By: Michele Haydel Gehrke, Esq.

In a case highlighting some of the important differences between the Railway Labor Act and the National Labor Relations Act, the Ninth Circuit recently upheld a federal district court decision enjoining a threatened strike by a group of unrepresented employees working for Aircraft Service International (“ASI”) at Seattle’s busy Sea-Tac airport. According to the opinion, ASI is responsible for refueling approximately 75 percent of the airplanes at the Sea-Tac airport, and the impending strike significantly threatened to “disrupt interstate commerce” and airport operations.

The District Court for the Western District of Washington issued the strike injunction in October 2012 after a group of unrepresented workers threatened to strike and nearly shut down the airport over a contentious dispute involving the suspension of an employee who alleged he was suspended “in retaliation for his leadership on workplace safety issues.” ASI claimed he was suspended for “inappropriate behavior.” After a failed campaign to reinstate the employee, the workers organized a group response with the help of “Working Washington,” a coalition of community groups, and threatened to strike on an uncertain date in the future. ASI immediately filed suit in federal court seeking a temporary restraining order to block the threatened strike. The District Court issued the temporary restraining order and then a preliminary injunction several weeks later. The employees and Working Washington appealed.

In a 2 to 1 decision, the appellate court affirmed the finding of the district judge that the workers violated Section 2, First of the RLA by failing to “make and maintain agreements” and threatening to strike prior to exhausting the RLA’s procedures for resolving disputes. Although the employees were not represented by a union, since they conceded that they were “carrier employees” for purposes of the RLA, the Ninth Circuit held that the workers had a duty to appoint a representative and attempt to bargain collectively with ASI to resolve the dispute prior to striking. The court was careful to note that the RLA does not require employees to unionize, but simply to appoint a representative for purposes of resolving disputes.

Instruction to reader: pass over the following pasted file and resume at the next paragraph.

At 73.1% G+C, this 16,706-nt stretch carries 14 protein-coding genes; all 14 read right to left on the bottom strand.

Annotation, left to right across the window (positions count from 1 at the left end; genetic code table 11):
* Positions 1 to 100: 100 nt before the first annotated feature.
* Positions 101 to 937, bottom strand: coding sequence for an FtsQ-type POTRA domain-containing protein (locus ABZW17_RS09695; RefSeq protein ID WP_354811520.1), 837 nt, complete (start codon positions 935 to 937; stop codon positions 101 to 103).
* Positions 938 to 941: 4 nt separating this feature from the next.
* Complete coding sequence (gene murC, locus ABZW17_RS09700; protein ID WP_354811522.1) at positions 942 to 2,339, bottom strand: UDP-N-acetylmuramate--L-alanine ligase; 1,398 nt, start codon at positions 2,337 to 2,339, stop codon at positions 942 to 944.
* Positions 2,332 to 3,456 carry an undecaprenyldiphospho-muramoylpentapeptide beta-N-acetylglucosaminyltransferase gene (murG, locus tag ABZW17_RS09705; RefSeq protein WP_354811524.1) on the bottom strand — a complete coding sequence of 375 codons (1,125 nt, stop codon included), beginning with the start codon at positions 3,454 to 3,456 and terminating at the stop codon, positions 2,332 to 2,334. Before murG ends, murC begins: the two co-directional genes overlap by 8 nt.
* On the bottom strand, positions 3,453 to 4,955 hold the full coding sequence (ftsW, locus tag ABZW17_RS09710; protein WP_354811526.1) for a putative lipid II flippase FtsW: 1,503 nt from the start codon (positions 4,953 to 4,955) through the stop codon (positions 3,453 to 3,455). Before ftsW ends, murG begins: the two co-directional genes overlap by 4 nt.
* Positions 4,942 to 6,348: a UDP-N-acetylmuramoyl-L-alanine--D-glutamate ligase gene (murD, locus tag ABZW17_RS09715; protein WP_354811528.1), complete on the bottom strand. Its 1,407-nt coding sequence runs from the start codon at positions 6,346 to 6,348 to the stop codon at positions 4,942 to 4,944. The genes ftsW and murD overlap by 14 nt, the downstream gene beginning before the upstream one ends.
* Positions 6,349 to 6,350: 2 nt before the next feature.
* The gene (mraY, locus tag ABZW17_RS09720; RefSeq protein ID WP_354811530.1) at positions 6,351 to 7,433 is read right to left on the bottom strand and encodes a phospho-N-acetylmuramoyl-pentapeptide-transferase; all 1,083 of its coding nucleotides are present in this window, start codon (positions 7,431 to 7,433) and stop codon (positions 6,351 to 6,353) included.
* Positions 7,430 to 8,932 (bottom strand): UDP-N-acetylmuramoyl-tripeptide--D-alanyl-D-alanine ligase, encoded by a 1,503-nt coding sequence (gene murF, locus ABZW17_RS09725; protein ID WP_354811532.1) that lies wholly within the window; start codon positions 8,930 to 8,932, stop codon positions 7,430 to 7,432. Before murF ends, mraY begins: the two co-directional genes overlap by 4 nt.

The appellate court rejected the employees’ arguments that the District Court lacked jurisdiction to issue the strike injunction because of the Norris LaGuardia Act’s general prohibition on federal courts issuing injunctions in labor disputes. The court noted the ample authority for issuing injunctions to enforce the tenets of the RLA and to avoid an interruption to interstate commerce. The court also rejected the employees’ arguments that the injunction violated their free speech rights under the First Amendment.

This decision serves as an important reminder of the unique rights and responsibilities imposed on employers and employees in the rail and airline industries under the RLA that differ from those that govern other industries subject to the NLRA. It also serves as yet another example of the federal courts using their powers to enjoin a strike under the RLA notwithstanding the Norris LaGuardia Act when necessary to prevent a disruption to airport operations and the flow of interstate commerce.